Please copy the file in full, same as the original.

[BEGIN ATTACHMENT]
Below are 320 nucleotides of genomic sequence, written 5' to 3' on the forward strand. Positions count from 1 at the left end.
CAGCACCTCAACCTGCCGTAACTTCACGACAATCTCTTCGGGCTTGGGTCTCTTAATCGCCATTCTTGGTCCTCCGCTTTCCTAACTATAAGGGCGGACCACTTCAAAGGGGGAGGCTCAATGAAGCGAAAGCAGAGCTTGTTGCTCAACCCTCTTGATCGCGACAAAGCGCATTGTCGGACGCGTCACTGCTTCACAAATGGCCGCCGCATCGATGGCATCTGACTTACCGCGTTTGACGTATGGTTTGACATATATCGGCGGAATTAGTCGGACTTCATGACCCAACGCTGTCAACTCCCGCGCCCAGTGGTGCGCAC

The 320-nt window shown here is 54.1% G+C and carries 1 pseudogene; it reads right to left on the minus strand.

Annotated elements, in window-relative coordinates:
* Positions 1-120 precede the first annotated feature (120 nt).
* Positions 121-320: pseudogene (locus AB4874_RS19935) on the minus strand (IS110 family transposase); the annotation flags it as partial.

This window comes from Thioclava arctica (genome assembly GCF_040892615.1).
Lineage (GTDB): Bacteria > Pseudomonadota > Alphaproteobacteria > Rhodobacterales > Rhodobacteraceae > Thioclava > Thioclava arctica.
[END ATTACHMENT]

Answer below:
Below are 320 nucleotides of genomic sequence, written 5' to 3' on the forward strand. Positions count from 1 at the left end.
CAGCACCTCAACCTGCCGTAACTTCACGACAATCTCTTCGGGCTTGGGTCTCTTAATCGCCATTCTTGGTCCTCCGCTTTCCTAACTATAAGGGCGGACCACTTCAAAGGGGGAGGCTCAATGAAGCGAAAGCAGAGCTTGTTGCTCAACCCTCTTGATCGCGACAAAGCGCATTGTCGGACGCGTCACTGCTTCACAAATGGCCGCCGCATCGATGGCATCTGACTTACCGCGTTTGACGTATGGTTTGACATATATCGGCGGAATTAGTCGGACTTCATGACCCAACGCTGTCAACTCCCGCGCCCAGTGGTGCGCAC

The 320-nt window shown here is 54.1% G+C and carries 1 pseudogene; it reads right to left on the minus strand.

Annotated elements, in window-relative coordinates:
* Positions 1-120 precede the first annotated feature (120 nt).
* Positions 121-320: pseudogene (locus AB4874_RS19935) on the minus strand (IS110 family transposase); the annotation flags it as partial.

This window comes from Thioclava arctica (genome assembly GCF_040892615.1).
Lineage (GTDB): Bacteria > Pseudomonadota > Alphaproteobacteria > Rhodobacterales > Rhodobacteraceae > Thioclava > Thioclava arctica.